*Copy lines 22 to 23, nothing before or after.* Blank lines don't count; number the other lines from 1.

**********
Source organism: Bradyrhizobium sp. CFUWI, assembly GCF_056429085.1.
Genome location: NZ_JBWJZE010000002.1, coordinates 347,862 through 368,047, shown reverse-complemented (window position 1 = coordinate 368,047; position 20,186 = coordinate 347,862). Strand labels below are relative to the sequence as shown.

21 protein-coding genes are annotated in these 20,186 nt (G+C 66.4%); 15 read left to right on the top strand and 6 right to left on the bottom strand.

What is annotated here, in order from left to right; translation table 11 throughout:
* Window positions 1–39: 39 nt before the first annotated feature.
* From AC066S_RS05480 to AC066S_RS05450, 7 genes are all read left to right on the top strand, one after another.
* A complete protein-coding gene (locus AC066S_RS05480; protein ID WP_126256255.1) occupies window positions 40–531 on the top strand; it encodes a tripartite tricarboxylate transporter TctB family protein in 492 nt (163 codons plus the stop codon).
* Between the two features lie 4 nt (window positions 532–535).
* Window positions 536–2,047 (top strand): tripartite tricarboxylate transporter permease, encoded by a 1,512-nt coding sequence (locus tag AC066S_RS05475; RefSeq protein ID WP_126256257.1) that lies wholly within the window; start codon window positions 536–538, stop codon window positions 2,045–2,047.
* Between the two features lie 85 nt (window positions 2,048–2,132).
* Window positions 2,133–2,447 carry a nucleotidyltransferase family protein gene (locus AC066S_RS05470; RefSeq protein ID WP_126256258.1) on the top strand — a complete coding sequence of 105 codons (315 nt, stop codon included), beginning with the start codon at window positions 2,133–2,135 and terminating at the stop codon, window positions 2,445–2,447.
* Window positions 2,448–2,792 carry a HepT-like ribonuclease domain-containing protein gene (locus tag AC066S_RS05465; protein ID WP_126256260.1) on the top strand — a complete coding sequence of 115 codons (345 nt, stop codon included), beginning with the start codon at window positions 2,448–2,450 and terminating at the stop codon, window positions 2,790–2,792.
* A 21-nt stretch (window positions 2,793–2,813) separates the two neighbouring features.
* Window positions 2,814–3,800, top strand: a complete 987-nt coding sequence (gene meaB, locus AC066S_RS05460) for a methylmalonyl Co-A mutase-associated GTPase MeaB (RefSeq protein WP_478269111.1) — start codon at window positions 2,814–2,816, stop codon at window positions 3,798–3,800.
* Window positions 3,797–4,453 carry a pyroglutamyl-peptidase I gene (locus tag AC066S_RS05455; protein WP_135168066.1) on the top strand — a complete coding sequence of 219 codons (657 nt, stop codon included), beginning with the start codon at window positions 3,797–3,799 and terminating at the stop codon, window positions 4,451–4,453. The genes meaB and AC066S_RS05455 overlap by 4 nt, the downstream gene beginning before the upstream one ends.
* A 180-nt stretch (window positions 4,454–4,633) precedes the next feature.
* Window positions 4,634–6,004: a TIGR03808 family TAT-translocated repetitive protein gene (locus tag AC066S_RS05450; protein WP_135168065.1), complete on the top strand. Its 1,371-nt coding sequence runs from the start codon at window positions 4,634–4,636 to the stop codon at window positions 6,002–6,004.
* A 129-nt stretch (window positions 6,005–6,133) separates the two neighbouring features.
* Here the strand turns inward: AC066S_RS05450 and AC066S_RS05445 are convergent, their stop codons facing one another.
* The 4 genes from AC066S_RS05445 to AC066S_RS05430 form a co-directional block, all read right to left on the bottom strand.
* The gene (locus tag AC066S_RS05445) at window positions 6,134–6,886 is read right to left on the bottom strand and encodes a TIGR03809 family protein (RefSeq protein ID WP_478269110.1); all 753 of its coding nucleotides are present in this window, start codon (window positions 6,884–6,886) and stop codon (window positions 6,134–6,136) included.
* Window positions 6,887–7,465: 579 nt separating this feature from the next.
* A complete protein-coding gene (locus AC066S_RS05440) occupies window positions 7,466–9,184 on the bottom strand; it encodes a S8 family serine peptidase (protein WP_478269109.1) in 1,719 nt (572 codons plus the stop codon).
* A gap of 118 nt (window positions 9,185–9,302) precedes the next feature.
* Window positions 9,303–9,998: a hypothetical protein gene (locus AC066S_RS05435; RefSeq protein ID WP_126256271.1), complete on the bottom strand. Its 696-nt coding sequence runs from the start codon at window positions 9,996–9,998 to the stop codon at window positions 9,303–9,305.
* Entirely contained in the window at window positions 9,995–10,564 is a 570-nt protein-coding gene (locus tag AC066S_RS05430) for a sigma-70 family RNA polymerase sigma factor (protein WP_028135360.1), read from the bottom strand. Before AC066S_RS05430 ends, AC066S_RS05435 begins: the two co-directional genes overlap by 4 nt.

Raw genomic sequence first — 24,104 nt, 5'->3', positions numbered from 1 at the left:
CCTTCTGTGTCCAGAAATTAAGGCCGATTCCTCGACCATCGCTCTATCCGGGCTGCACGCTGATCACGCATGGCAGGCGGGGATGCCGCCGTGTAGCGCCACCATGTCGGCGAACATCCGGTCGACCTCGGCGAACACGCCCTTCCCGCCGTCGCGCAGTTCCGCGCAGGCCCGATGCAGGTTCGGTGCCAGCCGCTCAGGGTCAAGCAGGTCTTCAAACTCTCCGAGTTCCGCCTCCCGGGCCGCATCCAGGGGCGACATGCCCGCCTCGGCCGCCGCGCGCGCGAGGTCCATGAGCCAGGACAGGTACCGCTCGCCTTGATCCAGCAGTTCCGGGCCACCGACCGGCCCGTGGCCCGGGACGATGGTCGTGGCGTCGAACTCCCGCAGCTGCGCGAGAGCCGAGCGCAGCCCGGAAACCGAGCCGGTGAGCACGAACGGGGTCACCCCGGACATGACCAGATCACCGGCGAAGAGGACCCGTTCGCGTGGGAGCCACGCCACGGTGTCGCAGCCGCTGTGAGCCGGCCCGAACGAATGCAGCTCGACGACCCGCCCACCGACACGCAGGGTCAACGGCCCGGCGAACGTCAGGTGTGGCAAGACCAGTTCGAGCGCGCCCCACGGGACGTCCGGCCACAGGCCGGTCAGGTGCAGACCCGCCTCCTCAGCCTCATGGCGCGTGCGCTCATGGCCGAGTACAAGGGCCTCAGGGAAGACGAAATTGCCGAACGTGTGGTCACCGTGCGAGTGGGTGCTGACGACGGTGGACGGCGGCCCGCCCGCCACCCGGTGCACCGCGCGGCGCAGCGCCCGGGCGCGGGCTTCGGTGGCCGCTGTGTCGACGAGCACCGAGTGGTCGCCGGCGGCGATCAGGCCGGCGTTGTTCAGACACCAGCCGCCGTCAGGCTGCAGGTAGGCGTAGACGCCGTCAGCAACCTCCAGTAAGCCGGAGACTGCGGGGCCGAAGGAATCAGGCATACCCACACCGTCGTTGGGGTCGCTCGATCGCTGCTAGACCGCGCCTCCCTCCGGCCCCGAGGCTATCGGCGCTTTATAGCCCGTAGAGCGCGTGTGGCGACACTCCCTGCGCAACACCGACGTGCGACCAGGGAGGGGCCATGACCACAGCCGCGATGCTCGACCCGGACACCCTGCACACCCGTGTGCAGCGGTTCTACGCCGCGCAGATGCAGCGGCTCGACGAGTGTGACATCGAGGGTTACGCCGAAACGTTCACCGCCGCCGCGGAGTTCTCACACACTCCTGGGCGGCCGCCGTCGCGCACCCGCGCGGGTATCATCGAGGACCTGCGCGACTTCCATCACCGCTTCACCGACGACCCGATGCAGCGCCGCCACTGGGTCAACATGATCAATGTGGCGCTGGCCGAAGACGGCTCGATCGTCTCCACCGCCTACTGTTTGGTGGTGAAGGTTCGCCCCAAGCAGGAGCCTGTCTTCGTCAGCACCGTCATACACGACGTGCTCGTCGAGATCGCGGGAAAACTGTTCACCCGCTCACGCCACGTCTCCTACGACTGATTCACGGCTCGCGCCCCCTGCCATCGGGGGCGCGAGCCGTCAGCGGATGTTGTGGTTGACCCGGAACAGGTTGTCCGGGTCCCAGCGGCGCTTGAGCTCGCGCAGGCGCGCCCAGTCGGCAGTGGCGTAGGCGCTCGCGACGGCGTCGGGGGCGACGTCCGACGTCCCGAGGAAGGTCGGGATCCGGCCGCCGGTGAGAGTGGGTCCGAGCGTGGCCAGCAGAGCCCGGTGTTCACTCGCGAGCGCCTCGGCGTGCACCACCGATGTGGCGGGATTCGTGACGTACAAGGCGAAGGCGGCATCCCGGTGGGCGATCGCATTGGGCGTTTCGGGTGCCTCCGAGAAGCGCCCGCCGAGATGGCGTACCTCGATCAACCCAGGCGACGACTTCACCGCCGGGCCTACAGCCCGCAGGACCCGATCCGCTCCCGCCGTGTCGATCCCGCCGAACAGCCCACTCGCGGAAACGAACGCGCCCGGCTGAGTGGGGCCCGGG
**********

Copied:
* Window positions 6,887–7,465: 579 nt separating this feature from the next.
* A complete protein-coding gene (locus AC066S_RS05440) occupies window positions 7,466–9,184 on the bottom strand; it encodes a S8 family serine peptidase (protein WP_478269109.1) in 1,719 nt (572 codons plus the stop codon).